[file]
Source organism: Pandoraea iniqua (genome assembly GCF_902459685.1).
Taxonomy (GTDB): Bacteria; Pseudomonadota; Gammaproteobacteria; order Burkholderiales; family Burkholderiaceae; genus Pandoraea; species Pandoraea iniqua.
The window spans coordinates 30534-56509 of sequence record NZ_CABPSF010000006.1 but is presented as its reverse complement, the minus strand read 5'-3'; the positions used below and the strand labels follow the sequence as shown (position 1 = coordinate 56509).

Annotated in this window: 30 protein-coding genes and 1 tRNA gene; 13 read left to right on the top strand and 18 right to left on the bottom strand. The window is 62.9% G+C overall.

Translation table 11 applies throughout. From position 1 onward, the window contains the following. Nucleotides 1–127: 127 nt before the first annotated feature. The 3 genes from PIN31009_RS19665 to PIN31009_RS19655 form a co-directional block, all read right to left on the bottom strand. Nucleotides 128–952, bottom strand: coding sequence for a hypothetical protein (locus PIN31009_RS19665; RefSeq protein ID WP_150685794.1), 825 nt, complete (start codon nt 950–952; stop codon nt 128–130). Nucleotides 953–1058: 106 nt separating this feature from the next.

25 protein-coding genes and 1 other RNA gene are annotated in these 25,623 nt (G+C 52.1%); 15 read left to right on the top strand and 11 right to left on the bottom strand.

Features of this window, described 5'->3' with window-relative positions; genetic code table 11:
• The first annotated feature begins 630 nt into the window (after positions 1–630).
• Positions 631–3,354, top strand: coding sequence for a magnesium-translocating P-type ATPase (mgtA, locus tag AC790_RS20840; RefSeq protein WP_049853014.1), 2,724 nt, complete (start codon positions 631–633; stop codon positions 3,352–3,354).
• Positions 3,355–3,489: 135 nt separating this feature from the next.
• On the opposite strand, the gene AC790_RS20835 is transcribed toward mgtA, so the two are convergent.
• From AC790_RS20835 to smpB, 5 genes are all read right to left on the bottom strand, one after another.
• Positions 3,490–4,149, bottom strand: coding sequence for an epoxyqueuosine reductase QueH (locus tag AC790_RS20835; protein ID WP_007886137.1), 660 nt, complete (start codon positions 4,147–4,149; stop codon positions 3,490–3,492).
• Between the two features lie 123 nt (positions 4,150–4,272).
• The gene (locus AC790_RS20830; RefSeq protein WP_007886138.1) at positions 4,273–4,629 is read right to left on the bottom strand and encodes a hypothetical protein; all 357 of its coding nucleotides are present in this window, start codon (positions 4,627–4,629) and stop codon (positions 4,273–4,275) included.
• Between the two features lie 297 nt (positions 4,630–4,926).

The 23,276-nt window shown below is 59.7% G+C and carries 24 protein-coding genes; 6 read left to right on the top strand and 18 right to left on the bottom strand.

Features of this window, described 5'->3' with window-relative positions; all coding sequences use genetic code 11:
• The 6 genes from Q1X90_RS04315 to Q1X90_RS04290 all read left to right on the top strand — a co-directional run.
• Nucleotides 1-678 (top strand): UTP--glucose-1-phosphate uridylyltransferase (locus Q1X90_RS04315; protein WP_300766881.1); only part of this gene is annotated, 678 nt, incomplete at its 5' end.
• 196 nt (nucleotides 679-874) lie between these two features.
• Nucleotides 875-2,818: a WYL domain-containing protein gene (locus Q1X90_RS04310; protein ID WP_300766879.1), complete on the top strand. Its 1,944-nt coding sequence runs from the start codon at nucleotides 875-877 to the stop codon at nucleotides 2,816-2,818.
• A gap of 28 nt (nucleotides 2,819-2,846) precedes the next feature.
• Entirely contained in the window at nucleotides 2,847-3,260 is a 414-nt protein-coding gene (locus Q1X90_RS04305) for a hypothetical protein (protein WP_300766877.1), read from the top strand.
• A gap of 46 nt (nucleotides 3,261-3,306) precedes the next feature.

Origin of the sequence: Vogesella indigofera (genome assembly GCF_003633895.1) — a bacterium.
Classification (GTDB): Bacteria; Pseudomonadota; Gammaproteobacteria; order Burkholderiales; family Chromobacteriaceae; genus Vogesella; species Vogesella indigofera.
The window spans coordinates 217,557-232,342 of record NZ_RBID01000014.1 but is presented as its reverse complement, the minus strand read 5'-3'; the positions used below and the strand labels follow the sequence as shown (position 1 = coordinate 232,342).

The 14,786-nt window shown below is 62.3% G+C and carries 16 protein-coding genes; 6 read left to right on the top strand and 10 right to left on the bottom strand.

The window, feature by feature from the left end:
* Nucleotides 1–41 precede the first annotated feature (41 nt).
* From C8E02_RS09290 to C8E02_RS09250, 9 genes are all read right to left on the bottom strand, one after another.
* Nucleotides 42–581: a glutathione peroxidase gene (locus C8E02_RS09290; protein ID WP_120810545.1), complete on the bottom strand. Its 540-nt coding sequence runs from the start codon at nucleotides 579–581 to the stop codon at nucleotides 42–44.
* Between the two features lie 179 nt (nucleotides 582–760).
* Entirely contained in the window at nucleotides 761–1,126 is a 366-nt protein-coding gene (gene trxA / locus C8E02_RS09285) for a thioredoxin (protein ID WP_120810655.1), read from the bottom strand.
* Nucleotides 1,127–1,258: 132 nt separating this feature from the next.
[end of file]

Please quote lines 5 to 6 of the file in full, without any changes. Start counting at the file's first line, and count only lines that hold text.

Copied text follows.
Translation table 11 applies throughout. From position 1 onward, the window contains the following. Nucleotides 1–127: 127 nt before the first annotated feature. The 3 genes from PIN31009_RS19665 to PIN31009_RS19655 form a co-directional block, all read right to left on the bottom strand. Nucleotides 128–952, bottom strand: coding sequence for a hypothetical protein (locus PIN31009_RS19665; RefSeq protein ID WP_150685794.1), 825 nt, complete (start codon nt 950–952; stop codon nt 128–130). Nucleotides 953–1058: 106 nt separating this feature from the next.

25 protein-coding genes and 1 other RNA gene are annotated in these 25,623 nt (G+C 52.1%); 15 read left to right on the top strand and 11 right to left on the bottom strand.